It is often said that the only two certainties in life are death and taxes.  The other certainty in law could be that regulators will continue to perform their role and do it well.  This includes the Commerce Commission, the Financial Markets Authority, the Department of Internal Affairs and the Overseas Investment Office.

Regulators, however, are not as inevitably relentless as either death or taxes.  They are willing to be reasonable and are very responsive to other demands facing people and companies.  What is essential, however, is communication with the regulator.  If you are having difficulties responding to voluntary requests, production orders, or interviews, you should get in touch immediately. 

Limitation periods
If the Canterbury earthquakes have taught lawyers anything it is that limitation is both an important and unyielding beast.  The general rule is that claims must be filed within six years of the date on which a cause of action arose (Limitation Act 1950) or the act or omission upon which the claim is based (Limitation Act 2010), otherwise claims are time barred.

However, limitation is much more nuanced.  There are some exceptions to limitation (including in cases of fraud), there are late knowledge dates, long-stop dates, and some legislation contains unique limitation regimes.
The strictures of limitation periods will continue to apply during COVID-19.  Absent Parliamentary intervention, they simply cannot be changed. 

Relationship Property Agreements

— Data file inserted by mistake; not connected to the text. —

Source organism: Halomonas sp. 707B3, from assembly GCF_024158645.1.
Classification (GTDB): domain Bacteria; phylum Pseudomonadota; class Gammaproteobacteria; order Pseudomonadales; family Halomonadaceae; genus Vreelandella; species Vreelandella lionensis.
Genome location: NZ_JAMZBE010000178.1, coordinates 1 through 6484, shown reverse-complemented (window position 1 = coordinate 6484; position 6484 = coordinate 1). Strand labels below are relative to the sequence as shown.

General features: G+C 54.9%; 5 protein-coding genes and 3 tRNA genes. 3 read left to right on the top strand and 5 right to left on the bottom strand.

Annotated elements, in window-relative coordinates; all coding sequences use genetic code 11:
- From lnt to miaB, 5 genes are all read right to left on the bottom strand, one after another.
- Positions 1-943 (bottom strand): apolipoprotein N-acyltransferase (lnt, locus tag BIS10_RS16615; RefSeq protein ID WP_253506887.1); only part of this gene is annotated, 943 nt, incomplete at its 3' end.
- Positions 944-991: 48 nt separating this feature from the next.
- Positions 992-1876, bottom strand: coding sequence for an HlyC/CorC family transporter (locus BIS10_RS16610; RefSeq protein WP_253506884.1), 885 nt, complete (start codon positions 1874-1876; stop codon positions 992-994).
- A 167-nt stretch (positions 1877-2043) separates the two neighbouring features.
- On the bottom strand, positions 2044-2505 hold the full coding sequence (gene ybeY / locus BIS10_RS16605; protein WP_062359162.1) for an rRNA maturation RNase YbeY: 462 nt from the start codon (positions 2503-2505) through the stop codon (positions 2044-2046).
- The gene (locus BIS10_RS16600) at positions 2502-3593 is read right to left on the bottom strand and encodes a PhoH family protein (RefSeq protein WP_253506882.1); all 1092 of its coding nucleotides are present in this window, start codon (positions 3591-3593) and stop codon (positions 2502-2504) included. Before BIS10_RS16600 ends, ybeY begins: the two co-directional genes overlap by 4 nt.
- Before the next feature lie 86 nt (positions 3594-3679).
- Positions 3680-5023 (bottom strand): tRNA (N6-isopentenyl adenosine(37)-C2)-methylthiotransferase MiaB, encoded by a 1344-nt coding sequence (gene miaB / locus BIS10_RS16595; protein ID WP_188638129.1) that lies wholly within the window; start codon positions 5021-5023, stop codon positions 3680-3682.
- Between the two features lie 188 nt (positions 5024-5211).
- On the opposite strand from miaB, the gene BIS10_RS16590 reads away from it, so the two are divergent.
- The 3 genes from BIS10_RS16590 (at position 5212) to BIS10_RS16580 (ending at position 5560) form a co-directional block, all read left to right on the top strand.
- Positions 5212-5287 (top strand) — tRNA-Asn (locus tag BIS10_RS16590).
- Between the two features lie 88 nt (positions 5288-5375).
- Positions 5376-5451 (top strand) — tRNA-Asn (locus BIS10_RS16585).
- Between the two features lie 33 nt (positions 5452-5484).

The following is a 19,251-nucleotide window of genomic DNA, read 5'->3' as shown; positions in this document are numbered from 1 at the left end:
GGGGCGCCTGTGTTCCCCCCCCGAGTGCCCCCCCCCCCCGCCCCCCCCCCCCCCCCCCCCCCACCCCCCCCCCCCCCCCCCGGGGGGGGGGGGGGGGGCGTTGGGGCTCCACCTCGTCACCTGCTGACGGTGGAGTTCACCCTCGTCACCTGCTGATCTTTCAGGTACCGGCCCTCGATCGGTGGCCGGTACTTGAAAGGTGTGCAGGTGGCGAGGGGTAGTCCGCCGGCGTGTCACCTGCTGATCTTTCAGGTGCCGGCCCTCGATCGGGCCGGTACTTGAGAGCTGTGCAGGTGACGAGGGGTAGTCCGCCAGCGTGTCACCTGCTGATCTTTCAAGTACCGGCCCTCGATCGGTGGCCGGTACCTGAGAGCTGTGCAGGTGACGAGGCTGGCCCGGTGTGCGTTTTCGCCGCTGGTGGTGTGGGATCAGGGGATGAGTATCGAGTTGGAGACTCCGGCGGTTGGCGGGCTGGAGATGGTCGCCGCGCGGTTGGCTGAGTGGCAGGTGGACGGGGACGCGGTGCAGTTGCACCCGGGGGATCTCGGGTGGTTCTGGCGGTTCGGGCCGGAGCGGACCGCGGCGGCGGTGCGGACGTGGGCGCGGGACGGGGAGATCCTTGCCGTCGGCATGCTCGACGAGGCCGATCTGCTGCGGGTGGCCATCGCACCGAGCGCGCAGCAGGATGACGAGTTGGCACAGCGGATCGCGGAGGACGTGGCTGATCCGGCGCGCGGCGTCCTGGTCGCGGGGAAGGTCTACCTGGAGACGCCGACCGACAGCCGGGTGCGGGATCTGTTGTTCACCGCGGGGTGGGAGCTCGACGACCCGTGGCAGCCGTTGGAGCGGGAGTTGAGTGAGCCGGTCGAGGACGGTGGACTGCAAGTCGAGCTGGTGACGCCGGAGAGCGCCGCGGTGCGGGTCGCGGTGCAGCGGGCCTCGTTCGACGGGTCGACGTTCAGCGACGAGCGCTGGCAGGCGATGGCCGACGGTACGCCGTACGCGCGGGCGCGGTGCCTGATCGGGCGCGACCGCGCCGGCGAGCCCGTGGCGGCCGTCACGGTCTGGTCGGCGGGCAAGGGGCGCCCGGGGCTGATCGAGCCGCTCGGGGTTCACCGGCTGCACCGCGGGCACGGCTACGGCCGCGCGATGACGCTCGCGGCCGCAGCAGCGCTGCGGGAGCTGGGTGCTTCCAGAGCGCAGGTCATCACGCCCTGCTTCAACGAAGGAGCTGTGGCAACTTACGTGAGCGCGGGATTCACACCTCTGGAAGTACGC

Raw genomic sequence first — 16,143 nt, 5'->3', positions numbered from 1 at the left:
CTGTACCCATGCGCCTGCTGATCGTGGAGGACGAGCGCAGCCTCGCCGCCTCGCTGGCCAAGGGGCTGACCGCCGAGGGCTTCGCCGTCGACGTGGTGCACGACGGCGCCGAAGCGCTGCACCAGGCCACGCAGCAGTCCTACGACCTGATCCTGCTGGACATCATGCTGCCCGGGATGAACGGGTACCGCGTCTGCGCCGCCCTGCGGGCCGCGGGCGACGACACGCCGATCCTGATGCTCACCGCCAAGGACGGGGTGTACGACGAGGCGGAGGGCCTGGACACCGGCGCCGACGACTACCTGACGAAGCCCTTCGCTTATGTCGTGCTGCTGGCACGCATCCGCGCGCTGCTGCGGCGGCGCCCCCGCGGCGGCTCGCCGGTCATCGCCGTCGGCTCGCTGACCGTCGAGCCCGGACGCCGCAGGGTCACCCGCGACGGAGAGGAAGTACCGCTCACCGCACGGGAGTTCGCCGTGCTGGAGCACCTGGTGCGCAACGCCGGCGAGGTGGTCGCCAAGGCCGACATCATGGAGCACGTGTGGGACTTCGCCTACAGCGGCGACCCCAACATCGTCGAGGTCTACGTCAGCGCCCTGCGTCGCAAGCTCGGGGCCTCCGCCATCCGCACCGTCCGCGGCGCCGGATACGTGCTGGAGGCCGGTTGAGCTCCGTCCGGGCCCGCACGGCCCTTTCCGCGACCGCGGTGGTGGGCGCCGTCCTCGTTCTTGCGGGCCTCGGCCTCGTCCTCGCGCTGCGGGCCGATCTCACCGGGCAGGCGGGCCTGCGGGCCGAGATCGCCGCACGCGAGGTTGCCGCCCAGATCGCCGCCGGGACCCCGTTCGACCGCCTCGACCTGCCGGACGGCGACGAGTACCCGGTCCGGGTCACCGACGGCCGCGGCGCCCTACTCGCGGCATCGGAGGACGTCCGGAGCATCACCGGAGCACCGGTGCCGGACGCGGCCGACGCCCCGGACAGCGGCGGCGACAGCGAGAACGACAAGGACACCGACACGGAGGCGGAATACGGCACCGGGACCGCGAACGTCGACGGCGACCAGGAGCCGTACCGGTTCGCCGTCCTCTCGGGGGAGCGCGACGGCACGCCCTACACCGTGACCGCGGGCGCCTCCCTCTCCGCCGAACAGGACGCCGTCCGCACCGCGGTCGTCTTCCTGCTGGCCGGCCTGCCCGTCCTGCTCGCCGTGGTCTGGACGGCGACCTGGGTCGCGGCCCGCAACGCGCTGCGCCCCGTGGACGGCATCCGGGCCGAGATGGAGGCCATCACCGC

‘Pre-nuptial’ agreements, or settlement agreements, are special agreements in New Zealand.  These are agreements entered into before, during or after a relationship that determine how property will be divided in the event of a separation / divorce.

Because of their unique nature, these agreements are required to meet certain technical requirements.  One of these requirements is that a lawyer gives independent legal advice to the signing party and the lawyer certifies that he or she has explained to his or her client the effect and implications of the agreement.

There are a number of ways that an agreement can be certified.  In some circumstances, remote certification can be possible.

Uncertain times can sometimes have a negative effect on relationships. Unfortunately this may lead to separations.  In the event that this is something you are facing and have questions, we are able to support you through the legal process. Separating in a situation of turmoil has its own challenges – both with care of children as well as dividing property.  If you are separating during this time then it is important to seek advice early to understand what your rights and the best way through for you.

Please get in touch
If you have any queries or need any assistance on a current matter with us, please get in touch with your usual point of contact with us.

Jeremy Johnson, Shane Campbell or Greg Simms for commercial or civil disputes.
Andrew Watkins, Jeremy Johnson or Shane Campbell for relationship property matters.

Wynn Williams is a member of SCG Legal, a global network of more than 110 independent law firms with both legal and public policy practices serving businesses in all 50 U.S. state capital cities and the District of Columbia, as well as capital cities and major commercial centers in more than 50 countries. SCG Legal has developed a COVID-19 Global Resource Center, which is focused on up-to-date legal and public policy developments from more than 25 different countries and most U.S. States. To access it, visit